In one some cases, dark-skinned  and/or African Libyan citizens were killed because people started viewing them as ‘the enemy’. It even led Gaddafi (albeit not in a position to make moral judgments) to state that Libyans are both Black Africans and Arab Africans in his speech.  In one particular case, footage of alleged mercenaries were captured and uploaded on you tube. This video depicts the bodies of ‘alleged African mercenaries’ displayed in public in front of the mob quite reminiscent of the lynching of African-Americans in the South. What is particularly problematic in this case was that bodies were that of Black Libyans mistaken for Black African non-Libyans. Furthermore, the video has been placed on many websites that link to  the You Tube footage. In an increasingly globalized world that uses social media, footage in one country is easily accessible in another country. This raises greater need for sensitivity on how the deceased bodies of African people have been historically displayed in the media, (and now using social media and user generated content). On one newspaper that reproduced this footage, somebody who actually recognized the one of the people killed and left this comment:
“Submitted by Fazzani (not verified) on Wed, 23/02/2011 - 10:28.
I am very sorry to see these clips. One of the guys in the seen is black Libyan "not from other African countries" His family lives in EL Mansoura village in Elwadi shatty district. About 200 KM from Borack Ashhati. ( Borack AL Shatty is about 700KM south of Tripoli). I have not got permission to put his name here. Hope his family will see this and they will clarify....” Source: France 24
This type of images, particularly for the friends and family of the deceased, are insensitive towards people who are victims of mob injustice.  When the victims face and identity are so clear, their lives are devalued as human beings. It also raises questions whether these images would still be on YouTube (I flagged it two days ago) or the web pages of news outlets like France 24 or even ‘gone viral’ if the victims were not from Africa or the ‘global south’. It propagates the stereotypes of violent and 'savage' Africans particularity since similar violent images from the global North are often filtered or taken off line.  I have yet to see a comparable video where the deceased is a member of a non-African country on You Tube.  In another report, 70 dark-skinned African migrant workers that had been working with an international company in Libya were massacred at the site of their employment because they were dark skinned whilst all other workers were spared. These were obviously not mercenaries since they were clearly working but Sub-Saharan Africans continue to be targeted in Libya in this way. What has noticeably absent from CNN which first  eagerly aired reports on ‘Black African ‘ mercenaries, were follow up stories about dark skinned Africans (both Libyan and other African immigrants) being targeted and killed by Arab or light skinned Libyans. Perhaps if they dedicated equal time to this type of story, it may have not made all Black Africans automatic victims.  Sub-Saharan Africans are now trying to leave Libya in droves in fear of their lives but many are unable to leave. They are the most vulnerable group in Libya at the moment and face genocide.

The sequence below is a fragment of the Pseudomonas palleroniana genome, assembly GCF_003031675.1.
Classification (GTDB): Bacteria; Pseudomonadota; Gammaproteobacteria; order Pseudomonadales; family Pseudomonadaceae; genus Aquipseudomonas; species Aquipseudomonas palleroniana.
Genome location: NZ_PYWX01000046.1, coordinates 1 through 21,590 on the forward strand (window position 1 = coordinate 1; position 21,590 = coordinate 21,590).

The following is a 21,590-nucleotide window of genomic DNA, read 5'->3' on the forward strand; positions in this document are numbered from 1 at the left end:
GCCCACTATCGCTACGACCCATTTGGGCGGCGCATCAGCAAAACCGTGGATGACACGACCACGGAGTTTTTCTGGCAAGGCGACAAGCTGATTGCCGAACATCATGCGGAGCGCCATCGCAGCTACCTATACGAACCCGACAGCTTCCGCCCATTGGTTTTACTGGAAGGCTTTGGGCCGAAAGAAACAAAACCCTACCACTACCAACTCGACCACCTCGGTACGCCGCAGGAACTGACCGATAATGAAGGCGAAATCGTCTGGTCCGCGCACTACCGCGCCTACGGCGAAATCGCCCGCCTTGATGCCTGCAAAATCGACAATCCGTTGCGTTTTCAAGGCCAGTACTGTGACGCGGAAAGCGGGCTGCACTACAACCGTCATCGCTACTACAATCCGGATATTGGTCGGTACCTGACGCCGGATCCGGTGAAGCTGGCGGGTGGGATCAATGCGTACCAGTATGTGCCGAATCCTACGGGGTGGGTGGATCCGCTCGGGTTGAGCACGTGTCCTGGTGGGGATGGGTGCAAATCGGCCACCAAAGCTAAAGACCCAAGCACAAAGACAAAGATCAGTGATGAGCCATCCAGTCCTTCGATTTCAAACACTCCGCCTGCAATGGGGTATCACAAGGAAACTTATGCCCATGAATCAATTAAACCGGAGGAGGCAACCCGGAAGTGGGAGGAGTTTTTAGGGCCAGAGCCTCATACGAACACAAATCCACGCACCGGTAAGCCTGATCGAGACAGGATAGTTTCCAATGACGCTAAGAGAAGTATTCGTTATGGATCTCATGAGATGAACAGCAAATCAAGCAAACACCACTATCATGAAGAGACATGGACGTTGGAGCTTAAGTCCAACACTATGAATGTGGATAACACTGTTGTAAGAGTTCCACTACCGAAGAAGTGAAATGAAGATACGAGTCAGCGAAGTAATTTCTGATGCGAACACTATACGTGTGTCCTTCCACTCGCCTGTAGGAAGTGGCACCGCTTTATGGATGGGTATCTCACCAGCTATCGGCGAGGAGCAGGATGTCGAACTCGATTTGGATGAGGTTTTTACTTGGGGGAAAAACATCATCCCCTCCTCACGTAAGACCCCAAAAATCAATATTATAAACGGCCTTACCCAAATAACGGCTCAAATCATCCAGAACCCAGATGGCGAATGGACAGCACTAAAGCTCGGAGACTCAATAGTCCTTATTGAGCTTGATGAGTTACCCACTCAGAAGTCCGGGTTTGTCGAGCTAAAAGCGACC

As noted in: Africans Revolt in the Middle East: How Egypt's Revolts Won't Impact Africa , the separation of Arab and Sub-Saharan Africa is problematic for Africa as a continent.  Class divisions have lead to Arab Africans suppressing Black Africans (including Black Libyans), due to the existence of class divisions based on color. The division between North African and Sub-Saharan Africa has manifested in the violence that we have seen in the past few days. It has lead to a situation where mercenaries from sub-Saharan Africa, have not been able to unite around Libya’s attempt to overthrow an oppressive regime. Instead we see easy recruitment of willing mercenaries from sub-Saharan countries that may not necessarily view Libyans as Africans with common oppressions. It should also be noted that some of the mercenaries have been unwilling participants having been forcibly recruited by the Libyan regime. The future relations of Africans from the North and South will face challenges due to this incident because it will widen the divide. There needs to be greater effort for North Africans and Sub-Saharan Africans to recognize their common continental history as Africans to mitigate xenophobia between the two entities.